Checking For Food Truck Propane Leaks

After yesterday’s tragic propane explosion in a Philadelphia food truck we felt the need to provide food truck owners the ability to check for food truck propane leaks themselves.

In many food truck businesses, propane is the fuel of choice for the powering of their kitchen equipment. Although propane companies have specialized equipment designed for checking for leaks and their severity, food truck owners and their staff members can and should check for leaks.

Propane Cylinder Dimensions

The dimensions presented below are approximate measurements of common size propane cylinders found in service today. The measurements are not exact so contact your propane company or container manufacturer for precise cylinder dimensions.

Capacity (gallons)
Weight (empty)
Weight (full)
Overall Height
BTU Capacity
4.7 gal
18 lbs
38 lbs
18 inches
12.5 inches
7.1 gal
24 lbs
54 lbs
24 inches
12.5 inches
9.4 gal
29 lbs
70 lbs
29 inches
12.5 inches
23.6 gal
68 lbs
170 lbs
48 inches
14.5 inches


Checking For Food Truck Propane Leaks

The process for finding food truck propane leaks is quite simple because the supplies and ingredients are found in almost every home and consist of just soap and water. Using a solution such as this is safe and will not harm your food truck’s propane tank or plumbing connections. It’s been heard of that people use a match or lighter to check for leaks and nothing could be more unsafe. Soap and water will safely identify and give an indication of the size of the leak.

Homemade propane leak detector solution can be placed in a spray bottle or other container. Liquid dishwashing soap will produce the most bubbles when mixed with water and is what’s most commonly used. If a spray bottle is used, adjust the tip of the sprayer so that a sharp stream is produced by squeezing the bottle’s trigger.

Don’t use a broad misting as this won’t adequately cover the connection or seal that’s being checked for leaks. The sharp stream will provide enough of the soapy mixture to produce bubbles if there is in fact a leak as well as reaching into any recessed connections that are not easily reached.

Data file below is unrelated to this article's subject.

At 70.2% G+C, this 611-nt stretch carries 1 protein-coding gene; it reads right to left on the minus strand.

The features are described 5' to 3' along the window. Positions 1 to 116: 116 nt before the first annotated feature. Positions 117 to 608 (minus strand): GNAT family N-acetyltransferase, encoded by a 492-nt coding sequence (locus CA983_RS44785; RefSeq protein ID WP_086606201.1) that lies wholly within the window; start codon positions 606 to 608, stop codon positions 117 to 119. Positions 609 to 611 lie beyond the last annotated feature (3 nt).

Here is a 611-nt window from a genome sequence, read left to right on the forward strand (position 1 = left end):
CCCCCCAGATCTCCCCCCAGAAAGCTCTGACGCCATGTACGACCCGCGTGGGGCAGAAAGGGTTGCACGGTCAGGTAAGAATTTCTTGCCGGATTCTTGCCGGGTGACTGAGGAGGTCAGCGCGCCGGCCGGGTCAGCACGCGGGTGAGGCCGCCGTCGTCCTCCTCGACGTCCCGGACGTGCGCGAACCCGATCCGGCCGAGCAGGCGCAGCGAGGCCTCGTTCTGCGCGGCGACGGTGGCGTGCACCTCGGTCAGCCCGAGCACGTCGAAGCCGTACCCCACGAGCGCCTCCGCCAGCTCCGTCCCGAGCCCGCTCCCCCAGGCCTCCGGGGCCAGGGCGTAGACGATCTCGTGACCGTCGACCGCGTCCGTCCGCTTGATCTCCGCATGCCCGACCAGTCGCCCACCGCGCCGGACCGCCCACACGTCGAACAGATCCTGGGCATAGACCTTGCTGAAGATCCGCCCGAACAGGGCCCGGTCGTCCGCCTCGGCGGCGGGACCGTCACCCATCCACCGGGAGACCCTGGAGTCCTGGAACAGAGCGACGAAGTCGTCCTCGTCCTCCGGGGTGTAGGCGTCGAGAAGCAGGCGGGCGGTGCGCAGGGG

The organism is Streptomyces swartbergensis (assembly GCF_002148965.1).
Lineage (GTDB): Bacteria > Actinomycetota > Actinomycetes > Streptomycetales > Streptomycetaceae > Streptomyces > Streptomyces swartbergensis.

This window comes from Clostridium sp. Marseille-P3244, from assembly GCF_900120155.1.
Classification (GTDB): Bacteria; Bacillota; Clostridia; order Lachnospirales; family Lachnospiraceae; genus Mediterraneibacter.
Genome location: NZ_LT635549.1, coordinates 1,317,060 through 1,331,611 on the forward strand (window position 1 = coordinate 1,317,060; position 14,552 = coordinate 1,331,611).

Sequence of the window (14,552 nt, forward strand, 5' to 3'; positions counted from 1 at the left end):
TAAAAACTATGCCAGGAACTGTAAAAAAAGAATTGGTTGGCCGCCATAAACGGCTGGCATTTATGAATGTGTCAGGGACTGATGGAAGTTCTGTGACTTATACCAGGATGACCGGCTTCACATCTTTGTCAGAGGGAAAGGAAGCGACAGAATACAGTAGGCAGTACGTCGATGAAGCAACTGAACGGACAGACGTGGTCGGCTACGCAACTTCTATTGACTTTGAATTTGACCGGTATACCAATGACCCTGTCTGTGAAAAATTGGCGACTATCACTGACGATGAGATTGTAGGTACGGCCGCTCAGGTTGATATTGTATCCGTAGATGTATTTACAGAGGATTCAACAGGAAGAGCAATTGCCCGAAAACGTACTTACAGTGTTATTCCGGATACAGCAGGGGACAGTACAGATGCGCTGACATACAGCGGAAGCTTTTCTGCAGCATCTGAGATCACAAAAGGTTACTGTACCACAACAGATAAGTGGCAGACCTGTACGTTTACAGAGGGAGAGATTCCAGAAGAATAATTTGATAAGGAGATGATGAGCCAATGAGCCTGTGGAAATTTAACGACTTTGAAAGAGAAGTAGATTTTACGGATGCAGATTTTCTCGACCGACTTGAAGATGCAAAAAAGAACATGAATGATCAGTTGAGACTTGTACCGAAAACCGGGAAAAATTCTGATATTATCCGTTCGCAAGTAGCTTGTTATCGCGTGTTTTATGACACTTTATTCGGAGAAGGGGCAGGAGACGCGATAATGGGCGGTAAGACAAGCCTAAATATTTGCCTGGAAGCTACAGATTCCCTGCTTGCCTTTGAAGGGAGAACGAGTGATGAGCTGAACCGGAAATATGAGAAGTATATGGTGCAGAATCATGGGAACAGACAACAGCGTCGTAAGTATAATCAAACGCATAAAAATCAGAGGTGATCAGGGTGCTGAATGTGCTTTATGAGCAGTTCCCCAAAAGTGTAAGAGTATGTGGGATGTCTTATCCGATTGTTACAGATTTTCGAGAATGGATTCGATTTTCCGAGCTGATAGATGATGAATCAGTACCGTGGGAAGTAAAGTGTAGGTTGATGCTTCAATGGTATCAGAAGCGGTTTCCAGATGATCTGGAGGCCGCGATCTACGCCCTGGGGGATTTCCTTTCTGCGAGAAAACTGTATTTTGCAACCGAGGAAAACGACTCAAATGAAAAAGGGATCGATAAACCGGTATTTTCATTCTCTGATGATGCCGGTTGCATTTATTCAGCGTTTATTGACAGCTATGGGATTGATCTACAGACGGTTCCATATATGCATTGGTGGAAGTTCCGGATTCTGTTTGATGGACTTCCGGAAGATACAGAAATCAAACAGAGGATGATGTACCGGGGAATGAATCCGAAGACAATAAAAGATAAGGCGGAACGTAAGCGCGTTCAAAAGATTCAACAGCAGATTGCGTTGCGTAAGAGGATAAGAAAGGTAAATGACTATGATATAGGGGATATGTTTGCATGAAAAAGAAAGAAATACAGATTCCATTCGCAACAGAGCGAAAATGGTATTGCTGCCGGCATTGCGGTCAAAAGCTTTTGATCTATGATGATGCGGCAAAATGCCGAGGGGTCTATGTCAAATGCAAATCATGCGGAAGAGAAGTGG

Using a sponge or dish rag to dispense the solution will adequately indicate any propane leaks as well. These leaks are common on older tanks and installations so do not be alarmed if you find a leak.

If You Find Propane Leak

As a general rule, small bubbles indicate a small leak while large bubbles indicate a larger leak. Tightening the screws on the face gauge will probably stop any leak around the face gauge. However, trying to fix the leak yourself may do more harm than good. This is especially true on older tanks where the screws may be easily sheared off if over-tightened.

The best thing to do is call your propane supplier and let them know that you’ve found a leak and they’ll make arrangements to take care of it. Again, small leaks are not cause for alarm. It’s not all that much and leaks of this size are easily fixed by tightening a fitting or connection. Until the leak is corrected we suggest you shut down any of the kitchen equipment it fuels.

Propane is a very safe fuel. But as with any energy source, there are steps you should take to further ensure your safety:

  • Learn what propane smells like. Propane retailers have scratch-and-sniff pamphlets to help your staff members recognize its distinctive odor.
  • Know where gas lines are located, so you won’t damage them when shifting or moving kitchen equipment within your food truck.
  • Don’t store cleaning fluids, oil-soaked rags, gasoline, or other flammable liquids near a gas-burning appliance where vapors could be ignited by the pilot light. Propane is a very safe fuel. Propane’s unique molecular properties make it much safer and cleaner than related petroleum-based energy sources.

If you’d like to learn more about propane safety please follow this link to

2017-03-31T08:41:04+00:00 By |Under the Hood|

About the Author:

Richard is an architect by degree (Lawrence Technological University, Southfield, Michigan) who began his career in real estate development and architectural planning. In September of 2010 he created Mobile Cuisine Magazine to fill an information void he found when he began researching how to start a mobile hotdog cart in Chicago. Richard found that there was no central repository of mobile street food information anywhere on the internet, and with that, the idea for MCM was born.

Leave A Comment